Shahāda Shahāda


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Shahāda

  • Shahāda

  • or shahadatayn

  • (“two shahadas”, i.e. two parts of the Shahada)

  •  

  • First Shahāda:

  • Lā ilāha illa Allāh There is no god but God

  • NB ilah = god with small g, anything we might worship

  • Allah = only ever used for the One God Who created the universe

  • Jews, Christians and others affirm this (though many Muslims would question wither they do so fully or correctly)

  • Second shahāda:

  • Muhammad Rasūl Allāh Muhammad is the Messenger of God.



Messengers and Prophets of God

  • Messengers and Prophets of God

  • God has sent many messengers and prophets before Muhammad

  • Parial list:

  • Adam

  • Nuh (Noah)

  • Hud (Arabian prophet)

  • Salih (Arabian prophet)

  • Ibrahim (Abraham)

  • Lut (Lot)

  • Ishaq (Isaac)

  • Isma‘il (Ishmael)

  • Yusuf (Joseph)

  • Musa (Moses) Scripture: Tawra

  • Harun (Aaron)

  • Daud (David) Scripture: Zubur (Psalms)

  • Ilyas (Elias, Elijah)

  • Suleiman (Solomon)

  • Yunus (Jonah)

  • Yahya (John the Baptist)

  • ‘Isa (Jesus). Scripture: Injil (Gospel)



  • All messengers and prophets preached the same message: worship and obey Allah alone

  • They were sent to particular nations or communities

  • The details of the laws and rules they proclaimed varied somewhat with circumstances

  • Some received scriptures

  • Their messages were changed by their later followers:

  • e.g., Jesus considered divine by (later) Christians.



  • Muhammad is the last messenger/prophet sent by God

  • - called “the seal of the Prophets” in the Qur’an

  • - his message is the most complete

  • - it corrects errors introduced into earlier traditions

  • - it is meant for all places and times



Muhammad’s career: basic outline

  • Muhammad’s career: basic outline

  • Birth – c 570

  • First revelation – c 610

  • Meccan period of his mission 610-622. Preaches, non-violent.

  • Hijra to Medina – 622 First year of Islamic calendar

  • Medinan period of his mission, 622-632. Establishes a polity. Warfare necessary

  • Death – 632



Qur’ān and Sunna

  • Qur’ān and Sunna

  • The basic sources for the message of God to Muhammad and thus for our knowledge of God’s will.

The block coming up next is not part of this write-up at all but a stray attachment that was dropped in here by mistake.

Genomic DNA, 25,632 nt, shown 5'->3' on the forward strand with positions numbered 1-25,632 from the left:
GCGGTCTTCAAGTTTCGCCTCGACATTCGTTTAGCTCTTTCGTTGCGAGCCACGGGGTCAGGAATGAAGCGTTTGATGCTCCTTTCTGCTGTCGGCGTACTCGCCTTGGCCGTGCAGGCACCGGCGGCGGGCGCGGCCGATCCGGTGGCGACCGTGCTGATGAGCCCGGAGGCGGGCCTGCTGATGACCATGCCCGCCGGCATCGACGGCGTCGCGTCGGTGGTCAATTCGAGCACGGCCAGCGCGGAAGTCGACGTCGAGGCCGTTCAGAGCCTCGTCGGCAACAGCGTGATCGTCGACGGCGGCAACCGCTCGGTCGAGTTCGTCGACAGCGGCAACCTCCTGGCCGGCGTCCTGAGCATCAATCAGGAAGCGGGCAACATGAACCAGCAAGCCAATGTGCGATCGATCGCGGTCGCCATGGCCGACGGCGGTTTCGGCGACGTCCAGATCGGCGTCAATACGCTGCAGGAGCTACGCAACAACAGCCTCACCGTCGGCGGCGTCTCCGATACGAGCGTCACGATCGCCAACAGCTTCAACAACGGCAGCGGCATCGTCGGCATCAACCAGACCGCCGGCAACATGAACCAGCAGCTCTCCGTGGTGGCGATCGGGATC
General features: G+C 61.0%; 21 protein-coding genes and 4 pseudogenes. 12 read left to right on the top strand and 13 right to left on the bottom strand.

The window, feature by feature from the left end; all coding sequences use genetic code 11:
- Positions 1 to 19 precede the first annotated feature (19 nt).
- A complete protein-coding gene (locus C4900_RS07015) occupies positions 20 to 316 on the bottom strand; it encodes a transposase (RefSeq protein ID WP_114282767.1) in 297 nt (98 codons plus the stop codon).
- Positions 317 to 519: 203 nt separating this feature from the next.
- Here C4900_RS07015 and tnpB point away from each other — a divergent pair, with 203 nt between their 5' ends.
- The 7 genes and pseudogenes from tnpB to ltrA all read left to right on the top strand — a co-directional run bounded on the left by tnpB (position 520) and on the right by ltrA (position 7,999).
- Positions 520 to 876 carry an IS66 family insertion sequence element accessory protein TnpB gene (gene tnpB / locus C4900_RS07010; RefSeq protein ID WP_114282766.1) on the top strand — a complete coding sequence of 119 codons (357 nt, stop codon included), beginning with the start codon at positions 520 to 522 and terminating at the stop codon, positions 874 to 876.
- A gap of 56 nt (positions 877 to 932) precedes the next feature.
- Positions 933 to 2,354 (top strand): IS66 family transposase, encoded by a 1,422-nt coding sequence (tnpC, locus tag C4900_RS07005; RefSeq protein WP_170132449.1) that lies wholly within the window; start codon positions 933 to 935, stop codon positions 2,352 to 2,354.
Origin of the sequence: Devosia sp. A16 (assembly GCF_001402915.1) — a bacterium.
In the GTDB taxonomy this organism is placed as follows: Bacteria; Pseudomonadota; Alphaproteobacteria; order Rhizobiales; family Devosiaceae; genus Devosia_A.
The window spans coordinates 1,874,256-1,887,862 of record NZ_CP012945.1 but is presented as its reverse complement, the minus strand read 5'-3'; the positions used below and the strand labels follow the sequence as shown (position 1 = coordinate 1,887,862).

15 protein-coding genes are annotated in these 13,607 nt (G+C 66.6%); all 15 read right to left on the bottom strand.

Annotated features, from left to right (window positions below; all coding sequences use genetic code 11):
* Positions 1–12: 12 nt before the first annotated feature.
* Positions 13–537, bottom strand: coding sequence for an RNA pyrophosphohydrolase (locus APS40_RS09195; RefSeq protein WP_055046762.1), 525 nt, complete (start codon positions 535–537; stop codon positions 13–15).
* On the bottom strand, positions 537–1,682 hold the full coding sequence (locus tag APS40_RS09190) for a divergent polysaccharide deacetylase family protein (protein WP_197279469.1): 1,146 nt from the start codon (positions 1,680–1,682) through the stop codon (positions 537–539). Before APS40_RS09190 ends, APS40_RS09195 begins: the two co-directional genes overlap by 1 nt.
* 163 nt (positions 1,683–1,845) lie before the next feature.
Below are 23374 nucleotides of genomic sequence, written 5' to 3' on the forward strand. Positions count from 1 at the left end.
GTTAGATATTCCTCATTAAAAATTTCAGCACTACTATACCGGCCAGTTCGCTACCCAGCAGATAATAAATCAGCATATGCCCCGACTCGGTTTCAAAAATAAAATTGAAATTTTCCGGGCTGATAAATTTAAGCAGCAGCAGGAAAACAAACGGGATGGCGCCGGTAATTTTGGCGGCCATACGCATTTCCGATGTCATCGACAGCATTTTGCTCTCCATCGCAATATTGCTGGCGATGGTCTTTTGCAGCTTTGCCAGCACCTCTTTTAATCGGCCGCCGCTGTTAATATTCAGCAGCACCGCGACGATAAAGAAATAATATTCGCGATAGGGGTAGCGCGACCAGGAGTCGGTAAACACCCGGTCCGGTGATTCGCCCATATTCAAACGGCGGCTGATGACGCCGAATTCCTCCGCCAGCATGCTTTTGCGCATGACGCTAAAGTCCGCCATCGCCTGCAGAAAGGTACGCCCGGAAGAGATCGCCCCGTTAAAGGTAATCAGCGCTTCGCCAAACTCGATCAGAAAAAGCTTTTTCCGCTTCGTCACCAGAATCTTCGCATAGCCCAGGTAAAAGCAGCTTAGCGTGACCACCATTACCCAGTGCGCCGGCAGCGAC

• Qur’an = the actual words of God, revealed gradually to Muhammad over the twenty-three years of his career, recorded and preserved by God from any modification.

  • Sunna of the Prophet = the authoritative example of the Prophet, his words and deeds recorded and later collected as we have them now. Not direct revelation but protected by God from error.



Sharī‘a 

  • Sharī‘a 

  • The Divine Law or the Will of God for humans all situations of life

  • 1. Its source is God

  • 2. It applies, in principle, to all areas of life.

  • 3. It can be known by human beings



Fiqh (understanding)

  • Fiqh (understanding)

  • 1. The human knowledge/interpretation of the (details) of the Shari‘a

  • 2. Also translated “jurisprudence”

  • 3. Based on the Qur’an and the Sunna

  • 4. And on scholars’ interpretations of these (authoritative but not protected from error)

  • Fiqh refers to both this process of interpretation and the body of law resulting from it.



The Main beliefs of Islam

  • The Main beliefs of Islam

  • Allah

  • His angels

  • His scriptures

  • His messengers

  • The Last Day (final judgment)

  • His determination of good and ill



The Pillars of Islam

  • The Pillars of Islam

  • (The most important commands)

  • Shahada

  • Salah (salat) - prayer five times a day, often written)

  • Ramadan, fasting during the month of Ramadan.

  • Zakah (zakat) - alms or tax for the poor and certain other groups)

  • Hajj - pilgrimage to Mecca durng the month of Dhu al-Hijja.



Sunni and Shi‘i

  • Sunni and Shi‘i

  • (The main “sectarian” or “denominational” difference among Muslims)

  • Rooted historically in the question of who should lead the Muslim community (umma) after Muhammad’s death.

  • 1. Sunnis believe that Muhammad designated no successor (khalifa) and that the successor was and should have been chosen by representatives of the umma.

  • 2. Shi‘is (collectively called the Shi‘a) believe that ‘Ali ibn Abi Talib, Muhammad’s closest male relative, was designated by Muhammad should have been his successor but was unjustly denied this role (at least at first).

  • 3. Sunnis constitute about 85 to 90 percent of the whole Muslim umma today and the Shi‘a about 10 to 15 percent.

  • 4. In terms of importance, the Sunni-Shi‘i division in Islam may be compared to the Protestant-Catholic-Eastern Orthodox division among Christians. The details are not comparable, however. One may not compare the Sunni-Shi‘a division to the difference between Orthodox and non-Orthodox Jews (these may be compared to modern divisions to be discussed in the last part of the book).




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